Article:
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I read this once last night and several times today. It seems to be a model with only very thin ties to the real world.

I prefer Velocity as the underlying mechanism for Effective Demand Limit.

_______________Velocity = GDP / M2
Transposes to: GDP = Velocity x M2

If Velocity drops then GDP is going down. The problem is documenting a change in Velocity. All of this would be much easier to explain if we could measure Velocity. But Velocity is real anyway.

Consumer spending still makes up about 65% of GDP. Changes in consumer spending are obviously going to have a larger effect than any capital spending.

I see frequent recognition that there are a lot of investors holding cash, how does that increase velocity? Does anyone seriously believe that companies are actively growing their businesses, especially in the aggregate.

Your model for Effective Demand Limit documents a relationship between Labor Share and a limit on GDP. But something in the real world has to limit GDP, not a model.

My scenario is as Labor Share declines, so does Velocity, and as Velocity declines so does GDP.

The first part of that sentence is true because Labor Share get spent immediately into the consumer economy. The second part to that sentence is true because of the GDP formula above.

I understand that the typical economic mumbo jumbo has all money being spent and never sitting idle, but I can not bring myself to believe it.

What your model of Effective Demand Limit adds is a measure of where the GDP will be limited. Along with other insights.

The .76 constant for Effective Labor Share still bothers me. It must represent some unknown if it is not a correction factor for 2005(.78) or 2009 dollars.

Hi Jim,
Velocity is a symptom, not a cause. There must be a cause.
The model I gave has a simple analogy.
Take someone who has a kitchen that has a capacity to prepare 20 meals. Yet, there are only 16 possible customers. As long as the kitchen makes 16 or less meals, the profit rate is good. If it makes more than 16, the kitchen has to eat its profits.
Once you can see the limit of your customers, you know you have to maintain production within those limits. That way you can sell your production. And if you produce less than the limit of your customers you can raise the price and make more money.
When you produce more than the limit of your customers, you have a deadweight loss so to speak in your profit rate.
Research needs to be done to investigate that.

But the velocity idea still needs a model to show a lower limit.
Here is a graph plotting the UT index with velocity.

At some times velocity peaks at the effective demand limit, and at other times it bottoms out, like now.
What is causing that difference?

Velocity is a function of the M2 money supply as well as GDP. How do you connect the money supply to effective demand?

Resending revised comment. Delete previous 2.

Other things can raise GDP, or M2 could changed by the Fed. Velocity could also be changed by other things. The other things are operating outside of the equation GDP = Velocity x M2 but they are no less active.

Traditionally velocity is derived but it is a measure of something real. (The number of times M2 is turned over in the economy.)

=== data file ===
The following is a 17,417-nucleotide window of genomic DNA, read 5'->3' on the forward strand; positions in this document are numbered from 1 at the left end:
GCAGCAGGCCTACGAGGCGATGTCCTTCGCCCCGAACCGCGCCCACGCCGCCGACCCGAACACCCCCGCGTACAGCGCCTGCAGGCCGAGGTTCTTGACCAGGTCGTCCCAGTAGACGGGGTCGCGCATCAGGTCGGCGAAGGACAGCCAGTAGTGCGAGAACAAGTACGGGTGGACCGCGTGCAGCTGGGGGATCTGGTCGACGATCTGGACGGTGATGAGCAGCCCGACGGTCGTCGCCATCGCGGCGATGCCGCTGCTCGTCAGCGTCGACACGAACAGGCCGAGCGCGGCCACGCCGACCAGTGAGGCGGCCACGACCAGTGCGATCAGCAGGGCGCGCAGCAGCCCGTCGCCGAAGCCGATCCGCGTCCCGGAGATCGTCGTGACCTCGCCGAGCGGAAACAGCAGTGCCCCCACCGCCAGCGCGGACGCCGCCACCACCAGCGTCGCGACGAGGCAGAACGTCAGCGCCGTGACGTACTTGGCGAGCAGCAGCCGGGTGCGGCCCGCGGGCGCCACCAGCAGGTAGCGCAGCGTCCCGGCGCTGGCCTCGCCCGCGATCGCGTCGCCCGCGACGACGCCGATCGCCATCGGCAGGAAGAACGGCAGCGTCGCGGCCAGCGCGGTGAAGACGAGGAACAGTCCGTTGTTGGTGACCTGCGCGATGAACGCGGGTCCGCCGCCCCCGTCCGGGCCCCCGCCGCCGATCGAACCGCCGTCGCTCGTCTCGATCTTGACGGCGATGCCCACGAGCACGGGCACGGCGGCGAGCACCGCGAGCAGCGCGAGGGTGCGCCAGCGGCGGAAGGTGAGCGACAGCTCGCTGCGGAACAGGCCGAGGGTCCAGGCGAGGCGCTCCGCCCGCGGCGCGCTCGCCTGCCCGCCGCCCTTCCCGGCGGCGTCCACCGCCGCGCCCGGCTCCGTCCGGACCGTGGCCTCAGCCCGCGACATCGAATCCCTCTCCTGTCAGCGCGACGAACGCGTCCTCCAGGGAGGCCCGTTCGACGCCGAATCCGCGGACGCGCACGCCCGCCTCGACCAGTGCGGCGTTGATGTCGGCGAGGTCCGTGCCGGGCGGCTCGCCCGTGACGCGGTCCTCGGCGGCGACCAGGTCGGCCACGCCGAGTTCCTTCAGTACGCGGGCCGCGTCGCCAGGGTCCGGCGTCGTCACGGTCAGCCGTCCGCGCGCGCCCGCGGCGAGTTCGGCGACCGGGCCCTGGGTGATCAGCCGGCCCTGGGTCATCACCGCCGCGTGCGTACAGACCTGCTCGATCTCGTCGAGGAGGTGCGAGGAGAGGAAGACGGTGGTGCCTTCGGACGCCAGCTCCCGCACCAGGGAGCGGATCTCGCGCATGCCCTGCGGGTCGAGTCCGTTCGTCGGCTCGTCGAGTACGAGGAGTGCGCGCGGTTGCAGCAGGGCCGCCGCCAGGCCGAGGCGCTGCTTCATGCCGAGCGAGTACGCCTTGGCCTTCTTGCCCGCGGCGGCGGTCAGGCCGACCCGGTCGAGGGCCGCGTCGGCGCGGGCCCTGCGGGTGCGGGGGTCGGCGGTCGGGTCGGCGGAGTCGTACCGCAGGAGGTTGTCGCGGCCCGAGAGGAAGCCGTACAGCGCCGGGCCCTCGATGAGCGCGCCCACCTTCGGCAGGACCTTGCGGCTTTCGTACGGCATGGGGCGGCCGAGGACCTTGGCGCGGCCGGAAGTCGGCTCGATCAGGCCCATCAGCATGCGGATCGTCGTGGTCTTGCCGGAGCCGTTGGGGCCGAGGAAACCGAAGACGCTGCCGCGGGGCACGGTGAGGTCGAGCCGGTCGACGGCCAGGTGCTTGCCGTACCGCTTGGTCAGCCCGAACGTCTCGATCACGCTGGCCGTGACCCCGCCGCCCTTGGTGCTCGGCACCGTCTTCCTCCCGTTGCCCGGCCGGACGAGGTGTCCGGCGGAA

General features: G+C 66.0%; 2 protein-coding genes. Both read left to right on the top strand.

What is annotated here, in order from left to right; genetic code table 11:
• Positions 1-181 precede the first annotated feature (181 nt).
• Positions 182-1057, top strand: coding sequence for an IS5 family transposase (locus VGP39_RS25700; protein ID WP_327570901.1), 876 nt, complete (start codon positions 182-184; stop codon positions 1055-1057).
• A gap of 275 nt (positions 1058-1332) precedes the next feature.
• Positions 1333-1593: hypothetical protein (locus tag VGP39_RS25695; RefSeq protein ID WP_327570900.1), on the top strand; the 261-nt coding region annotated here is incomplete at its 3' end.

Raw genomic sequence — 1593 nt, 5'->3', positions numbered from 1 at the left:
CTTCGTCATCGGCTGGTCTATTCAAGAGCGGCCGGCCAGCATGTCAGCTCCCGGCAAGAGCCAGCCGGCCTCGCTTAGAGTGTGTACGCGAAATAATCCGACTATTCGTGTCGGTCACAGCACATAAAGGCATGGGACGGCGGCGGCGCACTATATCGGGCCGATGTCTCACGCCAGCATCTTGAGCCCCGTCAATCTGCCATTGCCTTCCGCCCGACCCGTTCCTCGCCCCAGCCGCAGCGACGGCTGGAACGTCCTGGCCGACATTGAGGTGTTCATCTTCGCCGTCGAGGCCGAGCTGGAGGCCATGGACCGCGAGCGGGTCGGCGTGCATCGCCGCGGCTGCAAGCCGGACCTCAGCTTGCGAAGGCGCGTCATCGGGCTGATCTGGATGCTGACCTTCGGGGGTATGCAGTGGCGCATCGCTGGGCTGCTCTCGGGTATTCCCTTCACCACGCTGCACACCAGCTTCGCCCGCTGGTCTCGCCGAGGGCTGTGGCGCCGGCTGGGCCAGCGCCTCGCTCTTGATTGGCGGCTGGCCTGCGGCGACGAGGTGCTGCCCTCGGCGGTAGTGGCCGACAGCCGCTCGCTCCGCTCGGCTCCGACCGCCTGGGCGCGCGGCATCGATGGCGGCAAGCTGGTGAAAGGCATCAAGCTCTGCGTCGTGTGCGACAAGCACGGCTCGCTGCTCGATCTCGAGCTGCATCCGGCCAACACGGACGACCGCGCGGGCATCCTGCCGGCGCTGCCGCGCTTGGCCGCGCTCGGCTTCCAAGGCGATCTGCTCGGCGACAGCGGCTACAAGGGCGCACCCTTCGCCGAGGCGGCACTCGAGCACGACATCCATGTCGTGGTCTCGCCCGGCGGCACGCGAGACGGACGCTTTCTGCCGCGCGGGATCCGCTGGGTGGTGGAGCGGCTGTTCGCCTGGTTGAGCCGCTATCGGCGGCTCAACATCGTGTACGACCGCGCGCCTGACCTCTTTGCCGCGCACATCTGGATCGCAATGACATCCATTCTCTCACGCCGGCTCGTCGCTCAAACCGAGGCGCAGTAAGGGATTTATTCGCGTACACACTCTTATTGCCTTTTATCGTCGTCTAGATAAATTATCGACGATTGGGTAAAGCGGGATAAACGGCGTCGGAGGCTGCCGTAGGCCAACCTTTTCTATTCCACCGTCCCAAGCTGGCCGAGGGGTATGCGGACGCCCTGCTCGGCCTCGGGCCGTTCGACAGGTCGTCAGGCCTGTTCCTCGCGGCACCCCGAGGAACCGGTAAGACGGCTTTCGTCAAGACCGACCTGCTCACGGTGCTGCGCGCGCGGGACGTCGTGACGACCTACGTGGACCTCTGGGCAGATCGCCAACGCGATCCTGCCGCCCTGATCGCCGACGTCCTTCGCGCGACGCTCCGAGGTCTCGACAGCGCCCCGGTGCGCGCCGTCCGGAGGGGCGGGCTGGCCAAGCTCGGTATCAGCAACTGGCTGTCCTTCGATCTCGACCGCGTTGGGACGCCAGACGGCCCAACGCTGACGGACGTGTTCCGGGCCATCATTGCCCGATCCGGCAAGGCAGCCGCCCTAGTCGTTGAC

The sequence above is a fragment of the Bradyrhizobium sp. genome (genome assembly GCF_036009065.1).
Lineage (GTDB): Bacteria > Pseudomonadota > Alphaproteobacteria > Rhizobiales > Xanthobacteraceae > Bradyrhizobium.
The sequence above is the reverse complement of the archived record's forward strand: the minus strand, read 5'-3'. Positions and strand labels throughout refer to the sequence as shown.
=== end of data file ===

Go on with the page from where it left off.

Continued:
If nothing else changed but the consumer was paid more money then velocity would go up. (Increase in Labor Share) If nothing else changed but the consumer was paid less money then velocity would go down. (lower Labor Share)

We just don't have a recognized way of measuring velocity directly. So we get use to accepting it as an effect and never a cause.

If I have been reading you correctly, Labor share is now very low. And FRED is showing velocity at record low levels.

Let's assume that that labor has a percentage of the money supply that corresponds to their labor share. Then as the money supply rises, labor has more money, but still the same percentage according to labor share.
So if velocity falls, it falls the same for labor and capital incomes.

It just seems that velocity is low now because M2 has increased and GDP has dropped to a lower trend level.
Yet I would say that GDP dropped due to lower labor share causing lower effective demand. M2 has increased because the Fed has tried to pump liquidity into the economy, but it is not going to labor.

It seems that low velocity of money at the effective demand limit is a weird sickness. Usually velocity is much higher at the limit.

FRED does show M2 going up much quicker than before 1990. (After all the borrowing began I guess.)

How can M2 keep going up this quickly. Is this QE1 to QE whatever?

If that is the case then when the Fed tightens, M2 will drop and velocity would go higher.

But somewhere in all this there must be a real mechanism to impose a limit on GDP when Labor Share drops too low. (Effective Demand Limit)

Your models do not exist in the real world, they are models.

Decreasing velocity seems to offer a possibility. Perhaps increasing M2 is only responsible for part of the decrease in velocity.

But then GDP numbers would have to be off too?

Perhaps something is distorting the reported GDP. I read a few years ago that some imports were leaking into the Gross Domestic Product stat.